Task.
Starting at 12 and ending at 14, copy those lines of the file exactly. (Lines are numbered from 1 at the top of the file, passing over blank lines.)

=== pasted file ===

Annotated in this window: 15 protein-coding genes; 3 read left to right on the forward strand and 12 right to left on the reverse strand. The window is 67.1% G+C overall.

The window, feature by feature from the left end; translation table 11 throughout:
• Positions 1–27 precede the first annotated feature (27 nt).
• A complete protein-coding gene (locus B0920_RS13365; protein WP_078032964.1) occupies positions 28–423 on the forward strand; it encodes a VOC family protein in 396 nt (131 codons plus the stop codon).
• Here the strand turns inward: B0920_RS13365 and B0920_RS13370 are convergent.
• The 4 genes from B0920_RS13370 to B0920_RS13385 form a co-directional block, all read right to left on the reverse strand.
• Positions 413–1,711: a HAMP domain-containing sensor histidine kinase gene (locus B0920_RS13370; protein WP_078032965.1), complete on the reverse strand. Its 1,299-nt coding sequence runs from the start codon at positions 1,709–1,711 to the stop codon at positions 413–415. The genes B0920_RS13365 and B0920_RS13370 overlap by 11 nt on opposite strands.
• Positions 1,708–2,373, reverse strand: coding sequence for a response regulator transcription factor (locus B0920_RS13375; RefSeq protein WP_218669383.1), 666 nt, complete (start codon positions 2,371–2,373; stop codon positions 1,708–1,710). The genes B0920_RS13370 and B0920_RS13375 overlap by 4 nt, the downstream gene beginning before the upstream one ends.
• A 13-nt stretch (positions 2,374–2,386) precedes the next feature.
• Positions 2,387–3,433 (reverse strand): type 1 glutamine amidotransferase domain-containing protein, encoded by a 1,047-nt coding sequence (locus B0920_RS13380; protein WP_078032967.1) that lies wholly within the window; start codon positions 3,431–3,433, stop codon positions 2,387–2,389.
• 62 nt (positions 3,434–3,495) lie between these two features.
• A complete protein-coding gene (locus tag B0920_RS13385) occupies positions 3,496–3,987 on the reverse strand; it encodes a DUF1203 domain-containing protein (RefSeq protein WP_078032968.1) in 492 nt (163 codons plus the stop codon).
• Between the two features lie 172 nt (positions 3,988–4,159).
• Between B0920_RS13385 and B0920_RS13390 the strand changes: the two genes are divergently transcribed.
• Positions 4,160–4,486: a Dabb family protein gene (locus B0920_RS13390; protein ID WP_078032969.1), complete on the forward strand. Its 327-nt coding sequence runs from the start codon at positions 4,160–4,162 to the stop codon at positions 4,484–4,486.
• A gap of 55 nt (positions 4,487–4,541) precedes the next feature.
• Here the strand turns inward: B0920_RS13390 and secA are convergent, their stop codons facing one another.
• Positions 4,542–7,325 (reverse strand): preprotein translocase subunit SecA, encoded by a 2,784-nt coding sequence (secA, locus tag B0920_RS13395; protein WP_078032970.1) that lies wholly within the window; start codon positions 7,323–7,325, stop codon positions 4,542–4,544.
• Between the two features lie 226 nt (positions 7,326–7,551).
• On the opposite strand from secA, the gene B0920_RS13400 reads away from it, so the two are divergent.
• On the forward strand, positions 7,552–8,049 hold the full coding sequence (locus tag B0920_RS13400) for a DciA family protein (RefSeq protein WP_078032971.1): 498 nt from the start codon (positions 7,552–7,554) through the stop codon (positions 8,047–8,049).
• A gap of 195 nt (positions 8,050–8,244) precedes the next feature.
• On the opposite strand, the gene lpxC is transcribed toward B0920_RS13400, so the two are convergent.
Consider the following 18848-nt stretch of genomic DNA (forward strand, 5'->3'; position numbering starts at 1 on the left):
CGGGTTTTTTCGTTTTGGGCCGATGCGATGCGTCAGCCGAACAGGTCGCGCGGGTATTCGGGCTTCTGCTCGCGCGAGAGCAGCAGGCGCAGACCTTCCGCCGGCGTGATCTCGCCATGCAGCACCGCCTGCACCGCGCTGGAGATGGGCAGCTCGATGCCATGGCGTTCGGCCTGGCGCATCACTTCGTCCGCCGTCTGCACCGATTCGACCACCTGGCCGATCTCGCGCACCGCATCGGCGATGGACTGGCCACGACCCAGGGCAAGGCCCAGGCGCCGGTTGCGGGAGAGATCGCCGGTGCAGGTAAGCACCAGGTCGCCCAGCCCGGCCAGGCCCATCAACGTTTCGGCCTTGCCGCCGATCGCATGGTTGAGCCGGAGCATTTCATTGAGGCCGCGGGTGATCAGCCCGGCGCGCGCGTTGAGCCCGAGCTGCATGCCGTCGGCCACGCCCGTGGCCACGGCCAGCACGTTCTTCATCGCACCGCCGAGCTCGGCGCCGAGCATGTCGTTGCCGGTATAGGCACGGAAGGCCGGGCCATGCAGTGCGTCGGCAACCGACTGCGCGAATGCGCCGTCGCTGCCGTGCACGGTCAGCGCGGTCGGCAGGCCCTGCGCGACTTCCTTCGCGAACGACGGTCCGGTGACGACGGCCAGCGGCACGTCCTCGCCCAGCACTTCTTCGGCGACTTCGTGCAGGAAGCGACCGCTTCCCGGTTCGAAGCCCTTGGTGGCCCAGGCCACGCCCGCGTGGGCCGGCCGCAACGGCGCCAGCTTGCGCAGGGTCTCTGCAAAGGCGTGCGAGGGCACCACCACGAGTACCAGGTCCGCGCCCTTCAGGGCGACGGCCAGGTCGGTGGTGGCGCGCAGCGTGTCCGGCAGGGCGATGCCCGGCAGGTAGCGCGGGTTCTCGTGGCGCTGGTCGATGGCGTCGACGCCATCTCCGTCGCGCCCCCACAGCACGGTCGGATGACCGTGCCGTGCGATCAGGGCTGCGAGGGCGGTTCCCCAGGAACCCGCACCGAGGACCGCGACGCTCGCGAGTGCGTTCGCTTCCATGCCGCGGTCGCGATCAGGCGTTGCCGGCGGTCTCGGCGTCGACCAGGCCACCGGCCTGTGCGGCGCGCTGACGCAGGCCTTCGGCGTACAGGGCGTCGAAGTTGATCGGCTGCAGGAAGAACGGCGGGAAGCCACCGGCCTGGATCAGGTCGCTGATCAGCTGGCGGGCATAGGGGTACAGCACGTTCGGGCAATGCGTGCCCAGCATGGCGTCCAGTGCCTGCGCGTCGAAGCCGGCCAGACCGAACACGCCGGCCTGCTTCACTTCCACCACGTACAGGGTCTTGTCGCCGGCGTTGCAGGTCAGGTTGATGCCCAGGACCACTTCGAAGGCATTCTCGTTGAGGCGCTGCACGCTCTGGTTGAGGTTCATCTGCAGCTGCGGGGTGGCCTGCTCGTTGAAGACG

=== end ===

• A complete protein-coding gene (locus tag B0920_RS13385) occupies positions 3,496–3,987 on the reverse strand; it encodes a DUF1203 domain-containing protein (RefSeq protein WP_078032968.1) in 492 nt (163 codons plus the stop codon).
• Between the two features lie 172 nt (positions 3,988–4,159).
• Between B0920_RS13385 and B0920_RS13390 the strand changes: the two genes are divergently transcribed.